Polar beer, Venezuela
Venezuela’s largest beer manufacturer shut down two of its breweries in the country due to a lack of imported barley, a report said Thursday. In this photo, Polar beer bottles are seen at a production line in a Polar brewery in Maracaibo, Venezuela on July 13, 2015. Reuters/Isaac Urrutia

Venezuela’s largest beer manufacturer Polar Bear shut down two of its breweries due to lack of imported barley and the involvement of its parent company Empresas Polar in a dispute with the government, the Associated Press reported Thursday. Venezuela currently faces chronic shortage of raw materials, which the businesses have blamed on the socialist government’s economic policies.

The beer-making subsidiary of the local food giant is planning to suspend operations at two of its six plants. While President Nicolas Maduro has blamed the company for hoarding goods, Empresas Polar has denied the allegations.

The company's move comes as the government occupied its warehouse complex in the capital Caracas -- which is also used by Nestlé S.A. and PepsiCo Inc. -- late Wednesday, the Associated Press (AP) reported. The government defended its move of taking over the Caracas complex by saying that the land was needed to build new houses for the poor.

On Thursday, Polar condemned the occupation of the building and asked the government to reconsider its decision, arguing that the move disrupted the company’s supply chain in the capital. "We're not questioning the desire to build homes, which are so necessary, but we wonder why there is this need to disrupt active industrial facilities," Polar executive Manuel Felipe Larrazabal said, according to the AP.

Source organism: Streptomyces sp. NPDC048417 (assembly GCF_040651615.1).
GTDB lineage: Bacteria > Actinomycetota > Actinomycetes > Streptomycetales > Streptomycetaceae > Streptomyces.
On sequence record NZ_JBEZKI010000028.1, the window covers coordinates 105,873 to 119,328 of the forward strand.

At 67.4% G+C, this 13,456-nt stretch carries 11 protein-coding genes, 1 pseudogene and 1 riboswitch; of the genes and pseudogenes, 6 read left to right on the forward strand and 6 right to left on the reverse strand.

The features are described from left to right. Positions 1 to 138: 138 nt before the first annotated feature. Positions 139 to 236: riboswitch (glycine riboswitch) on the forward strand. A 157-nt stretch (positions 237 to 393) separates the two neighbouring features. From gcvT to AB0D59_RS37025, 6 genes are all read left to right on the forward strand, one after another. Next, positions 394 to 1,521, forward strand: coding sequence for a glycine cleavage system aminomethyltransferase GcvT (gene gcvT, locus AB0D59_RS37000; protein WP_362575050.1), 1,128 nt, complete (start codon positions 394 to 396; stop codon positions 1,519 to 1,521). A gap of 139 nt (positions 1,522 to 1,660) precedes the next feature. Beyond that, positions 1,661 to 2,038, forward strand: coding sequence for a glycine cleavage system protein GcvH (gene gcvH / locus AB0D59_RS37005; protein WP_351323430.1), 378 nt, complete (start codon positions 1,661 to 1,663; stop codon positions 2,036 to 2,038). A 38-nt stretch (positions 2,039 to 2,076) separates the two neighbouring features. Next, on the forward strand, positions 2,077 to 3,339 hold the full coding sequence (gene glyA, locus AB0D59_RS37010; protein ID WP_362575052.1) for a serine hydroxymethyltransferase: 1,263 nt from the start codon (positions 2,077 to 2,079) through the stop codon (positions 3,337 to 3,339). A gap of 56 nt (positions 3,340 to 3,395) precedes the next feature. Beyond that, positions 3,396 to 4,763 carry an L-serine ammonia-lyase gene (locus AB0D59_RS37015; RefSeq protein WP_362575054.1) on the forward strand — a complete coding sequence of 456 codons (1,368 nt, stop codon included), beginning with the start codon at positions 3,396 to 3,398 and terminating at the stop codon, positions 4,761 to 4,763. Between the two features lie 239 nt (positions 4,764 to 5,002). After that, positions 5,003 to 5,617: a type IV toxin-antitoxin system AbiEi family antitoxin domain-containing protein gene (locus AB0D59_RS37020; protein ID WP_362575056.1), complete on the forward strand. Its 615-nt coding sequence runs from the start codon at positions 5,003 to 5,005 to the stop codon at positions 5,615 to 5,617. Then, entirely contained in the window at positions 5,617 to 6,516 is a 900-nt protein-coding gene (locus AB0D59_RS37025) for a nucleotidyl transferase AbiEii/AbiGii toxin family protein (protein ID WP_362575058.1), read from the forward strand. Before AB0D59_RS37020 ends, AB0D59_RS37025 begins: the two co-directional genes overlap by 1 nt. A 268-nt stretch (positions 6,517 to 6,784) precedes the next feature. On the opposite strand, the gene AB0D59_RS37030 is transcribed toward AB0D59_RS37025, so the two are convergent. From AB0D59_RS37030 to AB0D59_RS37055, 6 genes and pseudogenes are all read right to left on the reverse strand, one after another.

Some of the 650 workers at the Polar facility held protests against the move, while supporters of the government staged a counter-protest outside the complex.

Andres Alegrett, a Nestlé spokesman, reportedly said that the company was informed by the facility’s owner about the area being taken over by the government and that it was finding new ways of distributing goods.

Polar is not only embroiled in a dispute with the Venezuelan government, but also its union members, who are demanding a hike in their pay. However, the company reportedly has the support of local residents in the clash with the government. "I want them to build, but not to drive Polar out. That's where a lot of my neighbors work," Luis Ignacio Moreno told the AP.

Earlier this month, the head of Venezuela's liquor store federation had warned that the country was about to run out of beer because the brewers have reached “zero hour.” He blamed the shortage of raw materials, and was later detained for unknown reasons.